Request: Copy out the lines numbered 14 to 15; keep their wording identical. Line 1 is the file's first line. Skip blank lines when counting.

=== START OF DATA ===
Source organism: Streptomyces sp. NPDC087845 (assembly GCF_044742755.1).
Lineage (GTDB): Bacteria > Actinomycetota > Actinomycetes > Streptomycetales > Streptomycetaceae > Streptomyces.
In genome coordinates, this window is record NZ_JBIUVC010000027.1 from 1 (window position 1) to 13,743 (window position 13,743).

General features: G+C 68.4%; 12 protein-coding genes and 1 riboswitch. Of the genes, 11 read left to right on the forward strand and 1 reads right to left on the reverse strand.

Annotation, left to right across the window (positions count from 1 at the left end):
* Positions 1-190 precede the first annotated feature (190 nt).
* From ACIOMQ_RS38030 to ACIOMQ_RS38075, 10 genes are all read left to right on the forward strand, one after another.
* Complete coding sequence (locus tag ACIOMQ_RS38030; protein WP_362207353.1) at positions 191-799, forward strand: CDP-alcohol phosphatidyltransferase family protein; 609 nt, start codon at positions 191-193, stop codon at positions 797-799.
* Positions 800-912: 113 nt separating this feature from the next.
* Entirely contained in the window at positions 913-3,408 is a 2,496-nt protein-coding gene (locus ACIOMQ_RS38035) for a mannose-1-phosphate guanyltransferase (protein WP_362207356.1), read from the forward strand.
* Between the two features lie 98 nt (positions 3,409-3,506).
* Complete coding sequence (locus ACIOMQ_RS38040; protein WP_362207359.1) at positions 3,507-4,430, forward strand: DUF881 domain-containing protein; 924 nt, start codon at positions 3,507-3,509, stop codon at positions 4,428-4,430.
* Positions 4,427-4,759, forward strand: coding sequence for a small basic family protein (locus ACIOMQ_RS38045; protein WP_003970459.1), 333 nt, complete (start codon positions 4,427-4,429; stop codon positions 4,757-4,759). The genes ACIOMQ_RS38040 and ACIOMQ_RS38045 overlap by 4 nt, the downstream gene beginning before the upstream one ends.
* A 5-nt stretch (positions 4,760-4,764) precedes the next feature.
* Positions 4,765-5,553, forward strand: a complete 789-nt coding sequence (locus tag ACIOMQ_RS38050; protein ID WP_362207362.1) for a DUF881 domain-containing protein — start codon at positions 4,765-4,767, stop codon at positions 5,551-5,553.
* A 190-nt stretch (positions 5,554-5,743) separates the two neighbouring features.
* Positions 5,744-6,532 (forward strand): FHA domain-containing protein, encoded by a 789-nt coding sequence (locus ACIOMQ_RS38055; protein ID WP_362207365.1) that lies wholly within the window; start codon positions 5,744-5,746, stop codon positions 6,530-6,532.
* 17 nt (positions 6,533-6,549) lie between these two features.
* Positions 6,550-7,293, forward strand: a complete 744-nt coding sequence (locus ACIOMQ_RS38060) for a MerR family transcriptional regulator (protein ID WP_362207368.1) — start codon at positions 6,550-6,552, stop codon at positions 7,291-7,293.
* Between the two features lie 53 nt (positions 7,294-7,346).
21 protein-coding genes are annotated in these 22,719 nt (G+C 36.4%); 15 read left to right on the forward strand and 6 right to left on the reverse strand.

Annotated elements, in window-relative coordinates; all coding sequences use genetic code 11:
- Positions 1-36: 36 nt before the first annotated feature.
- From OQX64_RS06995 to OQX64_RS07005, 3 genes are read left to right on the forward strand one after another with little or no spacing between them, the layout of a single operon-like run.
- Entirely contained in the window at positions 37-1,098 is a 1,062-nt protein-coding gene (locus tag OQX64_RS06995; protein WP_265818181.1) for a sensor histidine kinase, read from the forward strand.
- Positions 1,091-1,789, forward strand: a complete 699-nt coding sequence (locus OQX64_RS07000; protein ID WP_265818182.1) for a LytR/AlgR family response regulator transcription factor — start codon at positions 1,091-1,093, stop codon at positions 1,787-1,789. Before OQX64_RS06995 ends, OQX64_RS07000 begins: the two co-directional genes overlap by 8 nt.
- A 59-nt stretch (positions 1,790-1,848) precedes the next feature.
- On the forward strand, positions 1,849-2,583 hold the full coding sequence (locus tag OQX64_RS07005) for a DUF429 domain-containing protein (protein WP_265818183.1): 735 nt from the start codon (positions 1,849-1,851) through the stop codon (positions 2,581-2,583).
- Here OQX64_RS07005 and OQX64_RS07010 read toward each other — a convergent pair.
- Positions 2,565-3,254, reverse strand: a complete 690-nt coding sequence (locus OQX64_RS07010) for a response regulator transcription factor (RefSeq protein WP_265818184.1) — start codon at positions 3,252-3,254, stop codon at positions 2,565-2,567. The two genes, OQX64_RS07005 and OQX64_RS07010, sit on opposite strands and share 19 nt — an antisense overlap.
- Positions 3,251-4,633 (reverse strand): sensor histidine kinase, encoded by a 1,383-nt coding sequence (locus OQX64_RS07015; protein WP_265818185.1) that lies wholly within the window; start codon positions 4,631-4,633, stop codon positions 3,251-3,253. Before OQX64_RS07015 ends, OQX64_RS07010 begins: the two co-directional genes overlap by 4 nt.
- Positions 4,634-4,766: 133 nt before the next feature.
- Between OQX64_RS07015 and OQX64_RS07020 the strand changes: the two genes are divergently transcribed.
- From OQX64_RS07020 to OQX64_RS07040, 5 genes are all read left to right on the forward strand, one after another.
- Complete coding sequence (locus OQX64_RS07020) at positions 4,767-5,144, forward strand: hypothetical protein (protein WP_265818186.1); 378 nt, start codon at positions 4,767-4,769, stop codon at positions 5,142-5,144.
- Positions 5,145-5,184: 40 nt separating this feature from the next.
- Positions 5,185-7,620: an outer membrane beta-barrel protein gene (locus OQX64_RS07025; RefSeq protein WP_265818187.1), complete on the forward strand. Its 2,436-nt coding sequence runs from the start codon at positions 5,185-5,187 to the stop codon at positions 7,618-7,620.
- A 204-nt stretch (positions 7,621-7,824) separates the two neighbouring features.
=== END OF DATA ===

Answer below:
* A 5-nt stretch (positions 4,760-4,764) precedes the next feature.
* Positions 4,765-5,553, forward strand: a complete 789-nt coding sequence (locus tag ACIOMQ_RS38050; protein ID WP_362207362.1) for a DUF881 domain-containing protein — start codon at positions 4,765-4,767, stop codon at positions 5,551-5,553.